Celebrities are calling for a black political revolution to galvanize African-American participation in local government in a new video backed by a political action committee.

“Instead of splurging on stuff, let’s spend our money on progress by boosting black politics,” actress Meagan Good says in a three-minute video posted Thursday on the website "Funny or Die."

Actress Yvette Nicole Brown and other famous black celebrities use the video to call for a break from the consumerism of Black Friday.

"With Black Friday around the corner - it's arguably the biggest shopping day of the year, a day when retailers turn a profit and most people go broke spending their holiday bonuses," Brown begins, her sentence completed by other celebs.

"Because a whole lot of people are getting ready to use money they don't have to buy stuff they don't need, for people you don't even like," the sketch continues.


"Join the collective by reclaiming Black Friday this November 24 and support something that is really gonna make a difference in our lives," adds Jeff Johnson.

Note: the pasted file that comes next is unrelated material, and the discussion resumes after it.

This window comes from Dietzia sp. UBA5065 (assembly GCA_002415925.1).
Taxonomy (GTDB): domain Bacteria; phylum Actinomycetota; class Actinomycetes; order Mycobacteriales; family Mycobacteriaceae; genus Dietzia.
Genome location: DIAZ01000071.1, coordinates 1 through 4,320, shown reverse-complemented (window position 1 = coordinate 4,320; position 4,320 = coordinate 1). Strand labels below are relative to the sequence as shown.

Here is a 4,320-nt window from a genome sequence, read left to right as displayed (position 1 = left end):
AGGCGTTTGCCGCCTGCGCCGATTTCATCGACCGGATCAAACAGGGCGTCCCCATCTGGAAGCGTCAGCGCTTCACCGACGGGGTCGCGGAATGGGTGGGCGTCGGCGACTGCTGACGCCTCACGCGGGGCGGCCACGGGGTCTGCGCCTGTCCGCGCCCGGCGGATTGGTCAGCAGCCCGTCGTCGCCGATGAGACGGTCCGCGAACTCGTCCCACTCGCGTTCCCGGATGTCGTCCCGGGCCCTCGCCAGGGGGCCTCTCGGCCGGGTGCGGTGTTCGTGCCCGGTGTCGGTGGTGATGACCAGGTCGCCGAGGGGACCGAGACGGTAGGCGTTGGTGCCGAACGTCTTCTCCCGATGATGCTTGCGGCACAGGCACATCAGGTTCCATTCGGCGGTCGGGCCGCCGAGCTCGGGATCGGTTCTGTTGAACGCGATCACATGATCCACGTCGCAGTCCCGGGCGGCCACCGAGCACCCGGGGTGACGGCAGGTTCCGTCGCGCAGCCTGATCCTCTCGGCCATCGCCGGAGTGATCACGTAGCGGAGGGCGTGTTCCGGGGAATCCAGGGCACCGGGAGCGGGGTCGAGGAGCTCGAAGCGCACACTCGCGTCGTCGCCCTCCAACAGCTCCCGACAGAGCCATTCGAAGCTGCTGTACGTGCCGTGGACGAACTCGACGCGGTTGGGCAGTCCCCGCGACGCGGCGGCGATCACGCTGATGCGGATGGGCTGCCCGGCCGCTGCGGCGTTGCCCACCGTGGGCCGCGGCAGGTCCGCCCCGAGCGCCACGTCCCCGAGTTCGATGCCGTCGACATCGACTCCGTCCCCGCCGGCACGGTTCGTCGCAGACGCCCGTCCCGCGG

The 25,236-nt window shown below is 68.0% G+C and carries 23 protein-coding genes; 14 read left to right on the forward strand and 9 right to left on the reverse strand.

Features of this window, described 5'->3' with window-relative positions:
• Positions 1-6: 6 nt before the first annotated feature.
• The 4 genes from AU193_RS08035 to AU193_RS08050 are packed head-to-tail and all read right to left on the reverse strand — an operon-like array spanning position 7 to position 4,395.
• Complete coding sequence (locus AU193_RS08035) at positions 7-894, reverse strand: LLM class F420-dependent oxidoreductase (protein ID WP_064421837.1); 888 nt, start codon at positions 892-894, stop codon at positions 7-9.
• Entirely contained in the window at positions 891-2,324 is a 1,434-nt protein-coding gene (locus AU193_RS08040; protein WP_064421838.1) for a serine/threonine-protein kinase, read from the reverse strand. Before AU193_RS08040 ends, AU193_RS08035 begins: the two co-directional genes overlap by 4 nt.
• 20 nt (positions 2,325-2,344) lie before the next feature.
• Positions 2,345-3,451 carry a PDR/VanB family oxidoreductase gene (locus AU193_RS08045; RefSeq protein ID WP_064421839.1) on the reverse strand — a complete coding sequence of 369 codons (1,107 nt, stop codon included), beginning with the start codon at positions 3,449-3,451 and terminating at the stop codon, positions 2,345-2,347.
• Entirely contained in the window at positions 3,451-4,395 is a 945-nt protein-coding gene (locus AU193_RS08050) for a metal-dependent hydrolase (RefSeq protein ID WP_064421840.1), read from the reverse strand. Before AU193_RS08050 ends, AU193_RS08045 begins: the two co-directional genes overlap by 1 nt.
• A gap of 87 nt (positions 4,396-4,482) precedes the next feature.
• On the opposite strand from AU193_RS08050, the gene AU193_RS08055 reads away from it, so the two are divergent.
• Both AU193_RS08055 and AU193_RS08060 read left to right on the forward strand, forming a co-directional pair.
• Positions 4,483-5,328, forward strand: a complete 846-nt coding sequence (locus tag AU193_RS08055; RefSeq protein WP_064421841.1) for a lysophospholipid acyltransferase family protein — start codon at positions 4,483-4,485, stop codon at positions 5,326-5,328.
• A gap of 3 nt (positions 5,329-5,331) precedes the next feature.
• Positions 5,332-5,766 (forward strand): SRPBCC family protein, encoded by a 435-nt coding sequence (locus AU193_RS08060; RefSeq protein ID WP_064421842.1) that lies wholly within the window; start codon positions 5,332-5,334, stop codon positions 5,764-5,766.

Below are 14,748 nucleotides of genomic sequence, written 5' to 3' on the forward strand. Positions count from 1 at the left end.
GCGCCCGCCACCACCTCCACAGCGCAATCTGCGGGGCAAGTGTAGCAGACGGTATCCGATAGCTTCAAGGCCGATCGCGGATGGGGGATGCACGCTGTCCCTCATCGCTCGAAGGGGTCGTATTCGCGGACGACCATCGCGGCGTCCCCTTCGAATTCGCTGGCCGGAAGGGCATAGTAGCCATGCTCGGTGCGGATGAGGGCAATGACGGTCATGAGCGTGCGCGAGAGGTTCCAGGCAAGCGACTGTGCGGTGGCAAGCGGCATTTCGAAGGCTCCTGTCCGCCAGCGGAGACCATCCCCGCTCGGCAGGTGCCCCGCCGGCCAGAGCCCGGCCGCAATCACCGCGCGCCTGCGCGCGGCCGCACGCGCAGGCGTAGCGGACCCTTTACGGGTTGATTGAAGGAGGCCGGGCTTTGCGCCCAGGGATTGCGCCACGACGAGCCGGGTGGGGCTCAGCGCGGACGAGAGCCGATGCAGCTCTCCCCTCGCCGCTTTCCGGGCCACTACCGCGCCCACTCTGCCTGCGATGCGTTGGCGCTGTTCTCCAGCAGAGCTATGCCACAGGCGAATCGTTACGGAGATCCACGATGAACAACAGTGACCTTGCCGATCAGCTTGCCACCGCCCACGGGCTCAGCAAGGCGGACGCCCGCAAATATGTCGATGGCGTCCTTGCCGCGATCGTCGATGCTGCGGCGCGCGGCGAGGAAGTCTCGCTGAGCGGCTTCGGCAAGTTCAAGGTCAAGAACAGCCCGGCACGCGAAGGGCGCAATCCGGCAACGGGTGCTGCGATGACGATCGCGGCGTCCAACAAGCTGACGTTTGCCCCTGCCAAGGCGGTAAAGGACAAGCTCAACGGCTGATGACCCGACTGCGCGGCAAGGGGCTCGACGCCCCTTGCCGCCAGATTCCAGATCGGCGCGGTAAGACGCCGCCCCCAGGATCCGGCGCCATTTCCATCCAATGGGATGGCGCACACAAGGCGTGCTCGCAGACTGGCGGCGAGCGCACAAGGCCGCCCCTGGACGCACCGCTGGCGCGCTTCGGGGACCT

The assembled Hollywood stars tell viewers that rather than retail spending, investing in local politics and politicians can have a greater effect on communities and national politics.

Twitter users are encouraged to tweet #ReclaimBlackFriday to boost the campaign, and interested viewers can text 48484 for more information. The video is the first post from "The Collective PAC," a new video channel on Funny Or Die's website. No other information was available on the channel's page, but according to the FEC the political action committee has been active since 2016. The group is aiming to "recruit, train, fund and elect 45 progressive black candidates from around the country" in 2018, according to its website.

"By reclaiming a day that is synonymous with retail, we'll turn it into a day to promote qualified people of color to affect change in local governments," Brown says.

"90 percent of the elected officials in our country are white," Good adds. "Not even 90 percent of our country is white."

"With that kind of under representation, it means that there's a lot of people making a lot of decisions that don't really understand the needs of the black community," Carri Twigg says in the video.

"We didn't land on Black Friday," finishes Brown. "Black Friday landed on us."